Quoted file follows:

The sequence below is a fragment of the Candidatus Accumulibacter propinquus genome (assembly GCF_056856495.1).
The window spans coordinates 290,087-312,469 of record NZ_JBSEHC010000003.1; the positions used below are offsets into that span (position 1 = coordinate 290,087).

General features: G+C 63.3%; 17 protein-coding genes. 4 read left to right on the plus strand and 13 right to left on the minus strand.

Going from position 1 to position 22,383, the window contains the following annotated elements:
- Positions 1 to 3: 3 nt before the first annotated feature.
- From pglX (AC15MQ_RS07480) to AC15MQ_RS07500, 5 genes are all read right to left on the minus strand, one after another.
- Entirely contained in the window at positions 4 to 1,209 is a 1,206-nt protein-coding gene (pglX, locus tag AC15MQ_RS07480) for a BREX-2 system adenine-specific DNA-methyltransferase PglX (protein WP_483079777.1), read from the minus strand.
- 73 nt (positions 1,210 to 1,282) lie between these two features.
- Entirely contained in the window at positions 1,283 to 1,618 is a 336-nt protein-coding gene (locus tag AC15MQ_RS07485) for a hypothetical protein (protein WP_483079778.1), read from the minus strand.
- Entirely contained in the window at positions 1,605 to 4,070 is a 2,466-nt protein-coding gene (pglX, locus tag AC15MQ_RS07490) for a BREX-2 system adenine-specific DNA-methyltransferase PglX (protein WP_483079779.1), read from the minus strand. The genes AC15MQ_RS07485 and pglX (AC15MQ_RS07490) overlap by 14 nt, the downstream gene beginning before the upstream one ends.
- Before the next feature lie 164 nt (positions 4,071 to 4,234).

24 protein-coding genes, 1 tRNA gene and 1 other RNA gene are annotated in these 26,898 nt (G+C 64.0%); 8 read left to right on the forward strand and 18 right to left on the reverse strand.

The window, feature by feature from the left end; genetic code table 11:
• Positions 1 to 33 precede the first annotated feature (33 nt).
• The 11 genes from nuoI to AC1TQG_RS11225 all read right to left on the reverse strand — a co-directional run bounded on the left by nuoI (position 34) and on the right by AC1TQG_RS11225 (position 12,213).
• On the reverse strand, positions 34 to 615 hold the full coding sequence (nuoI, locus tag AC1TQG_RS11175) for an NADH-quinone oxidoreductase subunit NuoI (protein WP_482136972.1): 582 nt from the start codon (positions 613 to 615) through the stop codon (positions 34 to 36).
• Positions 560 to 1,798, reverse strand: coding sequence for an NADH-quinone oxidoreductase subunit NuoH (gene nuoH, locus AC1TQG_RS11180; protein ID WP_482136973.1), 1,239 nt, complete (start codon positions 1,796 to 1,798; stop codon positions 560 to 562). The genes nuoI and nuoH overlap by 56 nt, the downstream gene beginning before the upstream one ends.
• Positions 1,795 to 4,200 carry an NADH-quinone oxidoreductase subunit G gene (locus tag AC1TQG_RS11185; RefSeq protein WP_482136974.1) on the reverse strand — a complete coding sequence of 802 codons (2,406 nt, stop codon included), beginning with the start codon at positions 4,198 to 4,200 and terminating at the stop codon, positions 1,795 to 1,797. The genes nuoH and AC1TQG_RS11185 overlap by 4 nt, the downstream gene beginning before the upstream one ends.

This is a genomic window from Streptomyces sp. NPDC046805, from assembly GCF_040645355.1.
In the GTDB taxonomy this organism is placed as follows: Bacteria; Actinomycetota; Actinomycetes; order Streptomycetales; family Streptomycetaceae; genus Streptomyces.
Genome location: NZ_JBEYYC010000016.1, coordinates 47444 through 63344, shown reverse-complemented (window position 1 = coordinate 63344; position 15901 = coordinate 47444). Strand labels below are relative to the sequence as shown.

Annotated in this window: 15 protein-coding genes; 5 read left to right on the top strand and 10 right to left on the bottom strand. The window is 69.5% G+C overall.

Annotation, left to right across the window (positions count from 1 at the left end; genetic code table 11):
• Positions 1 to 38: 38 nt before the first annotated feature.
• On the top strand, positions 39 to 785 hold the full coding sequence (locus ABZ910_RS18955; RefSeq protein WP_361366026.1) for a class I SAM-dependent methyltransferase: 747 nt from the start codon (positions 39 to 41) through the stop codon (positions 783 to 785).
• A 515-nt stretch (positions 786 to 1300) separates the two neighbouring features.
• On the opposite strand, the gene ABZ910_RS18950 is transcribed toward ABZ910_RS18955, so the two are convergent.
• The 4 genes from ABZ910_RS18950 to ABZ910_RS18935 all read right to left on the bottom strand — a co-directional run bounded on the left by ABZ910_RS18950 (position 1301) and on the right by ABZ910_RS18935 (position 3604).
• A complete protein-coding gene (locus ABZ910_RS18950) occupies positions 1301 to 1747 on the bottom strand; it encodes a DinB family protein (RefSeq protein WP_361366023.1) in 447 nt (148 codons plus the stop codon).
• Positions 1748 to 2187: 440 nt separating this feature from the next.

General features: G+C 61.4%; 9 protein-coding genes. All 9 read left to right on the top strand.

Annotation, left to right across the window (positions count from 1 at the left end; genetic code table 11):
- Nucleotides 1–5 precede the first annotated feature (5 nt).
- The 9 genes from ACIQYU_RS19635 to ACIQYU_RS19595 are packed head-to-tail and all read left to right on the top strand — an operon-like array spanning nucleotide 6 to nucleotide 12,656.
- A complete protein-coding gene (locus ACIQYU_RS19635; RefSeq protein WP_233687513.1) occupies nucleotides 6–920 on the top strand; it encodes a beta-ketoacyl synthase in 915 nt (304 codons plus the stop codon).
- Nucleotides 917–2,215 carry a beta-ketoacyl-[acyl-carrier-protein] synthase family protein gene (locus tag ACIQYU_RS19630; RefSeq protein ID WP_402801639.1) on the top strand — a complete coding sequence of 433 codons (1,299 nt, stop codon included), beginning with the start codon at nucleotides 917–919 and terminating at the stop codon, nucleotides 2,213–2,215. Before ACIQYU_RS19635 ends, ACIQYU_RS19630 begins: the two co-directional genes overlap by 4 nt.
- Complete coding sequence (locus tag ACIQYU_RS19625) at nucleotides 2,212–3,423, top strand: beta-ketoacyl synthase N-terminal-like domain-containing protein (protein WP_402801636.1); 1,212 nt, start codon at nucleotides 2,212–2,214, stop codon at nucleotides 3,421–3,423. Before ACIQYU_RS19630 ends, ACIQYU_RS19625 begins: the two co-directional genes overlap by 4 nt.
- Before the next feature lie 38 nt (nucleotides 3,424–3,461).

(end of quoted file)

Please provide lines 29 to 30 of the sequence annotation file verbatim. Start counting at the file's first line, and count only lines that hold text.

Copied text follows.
• A complete protein-coding gene (locus ABZ910_RS18950) occupies positions 1301 to 1747 on the bottom strand; it encodes a DinB family protein (RefSeq protein WP_361366023.1) in 447 nt (148 codons plus the stop codon).
• Positions 1748 to 2187: 440 nt separating this feature from the next.